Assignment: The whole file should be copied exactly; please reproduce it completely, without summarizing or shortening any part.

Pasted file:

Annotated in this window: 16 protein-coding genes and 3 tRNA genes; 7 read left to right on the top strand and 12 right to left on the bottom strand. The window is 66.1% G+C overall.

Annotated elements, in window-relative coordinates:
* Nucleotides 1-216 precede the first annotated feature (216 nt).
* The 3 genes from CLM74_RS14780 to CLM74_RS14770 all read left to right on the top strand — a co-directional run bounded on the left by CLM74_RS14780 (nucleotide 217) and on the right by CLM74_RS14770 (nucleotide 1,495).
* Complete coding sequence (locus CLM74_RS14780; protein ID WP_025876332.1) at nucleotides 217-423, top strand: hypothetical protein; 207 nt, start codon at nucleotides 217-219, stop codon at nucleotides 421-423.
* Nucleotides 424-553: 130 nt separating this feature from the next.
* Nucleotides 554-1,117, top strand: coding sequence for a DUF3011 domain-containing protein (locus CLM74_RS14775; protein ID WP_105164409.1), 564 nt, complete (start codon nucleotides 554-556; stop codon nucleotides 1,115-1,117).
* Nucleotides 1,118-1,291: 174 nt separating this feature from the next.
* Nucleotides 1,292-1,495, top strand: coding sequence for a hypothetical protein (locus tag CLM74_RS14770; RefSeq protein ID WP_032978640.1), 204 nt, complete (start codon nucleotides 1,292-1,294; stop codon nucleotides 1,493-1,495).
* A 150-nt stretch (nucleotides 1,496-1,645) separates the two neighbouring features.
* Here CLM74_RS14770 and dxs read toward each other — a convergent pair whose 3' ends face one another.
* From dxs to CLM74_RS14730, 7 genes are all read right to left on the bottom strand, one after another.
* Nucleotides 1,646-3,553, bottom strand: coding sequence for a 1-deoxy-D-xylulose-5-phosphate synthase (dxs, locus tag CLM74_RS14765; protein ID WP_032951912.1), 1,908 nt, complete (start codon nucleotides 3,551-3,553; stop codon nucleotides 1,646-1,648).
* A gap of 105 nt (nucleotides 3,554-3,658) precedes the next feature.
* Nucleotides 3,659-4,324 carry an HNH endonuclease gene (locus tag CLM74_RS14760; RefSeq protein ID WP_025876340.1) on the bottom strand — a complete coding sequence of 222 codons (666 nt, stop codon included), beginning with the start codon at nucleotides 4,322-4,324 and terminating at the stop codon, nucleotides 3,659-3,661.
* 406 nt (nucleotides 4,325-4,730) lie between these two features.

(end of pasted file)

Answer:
Annotated in this window: 16 protein-coding genes and 3 tRNA genes; 7 read left to right on the top strand and 12 right to left on the bottom strand. The window is 66.1% G+C overall.

Annotated elements, in window-relative coordinates:
* Nucleotides 1-216 precede the first annotated feature (216 nt).
* The 3 genes from CLM74_RS14780 to CLM74_RS14770 all read left to right on the top strand — a co-directional run bounded on the left by CLM74_RS14780 (nucleotide 217) and on the right by CLM74_RS14770 (nucleotide 1,495).
* Complete coding sequence (locus CLM74_RS14780; protein ID WP_025876332.1) at nucleotides 217-423, top strand: hypothetical protein; 207 nt, start codon at nucleotides 217-219, stop codon at nucleotides 421-423.
* Nucleotides 424-553: 130 nt separating this feature from the next.
* Nucleotides 554-1,117, top strand: coding sequence for a DUF3011 domain-containing protein (locus CLM74_RS14775; protein ID WP_105164409.1), 564 nt, complete (start codon nucleotides 554-556; stop codon nucleotides 1,115-1,117).
* Nucleotides 1,118-1,291: 174 nt separating this feature from the next.
* Nucleotides 1,292-1,495, top strand: coding sequence for a hypothetical protein (locus tag CLM74_RS14770; RefSeq protein ID WP_032978640.1), 204 nt, complete (start codon nucleotides 1,292-1,294; stop codon nucleotides 1,493-1,495).
* A 150-nt stretch (nucleotides 1,496-1,645) separates the two neighbouring features.
* Here CLM74_RS14770 and dxs read toward each other — a convergent pair whose 3' ends face one another.
* From dxs to CLM74_RS14730, 7 genes are all read right to left on the bottom strand, one after another.
* Nucleotides 1,646-3,553, bottom strand: coding sequence for a 1-deoxy-D-xylulose-5-phosphate synthase (dxs, locus tag CLM74_RS14765; protein ID WP_032951912.1), 1,908 nt, complete (start codon nucleotides 3,551-3,553; stop codon nucleotides 1,646-1,648).
* A gap of 105 nt (nucleotides 3,554-3,658) precedes the next feature.
* Nucleotides 3,659-4,324 carry an HNH endonuclease gene (locus tag CLM74_RS14760; RefSeq protein ID WP_025876340.1) on the bottom strand — a complete coding sequence of 222 codons (666 nt, stop codon included), beginning with the start codon at nucleotides 4,322-4,324 and terminating at the stop codon, nucleotides 3,659-3,661.
* 406 nt (nucleotides 4,325-4,730) lie between these two features.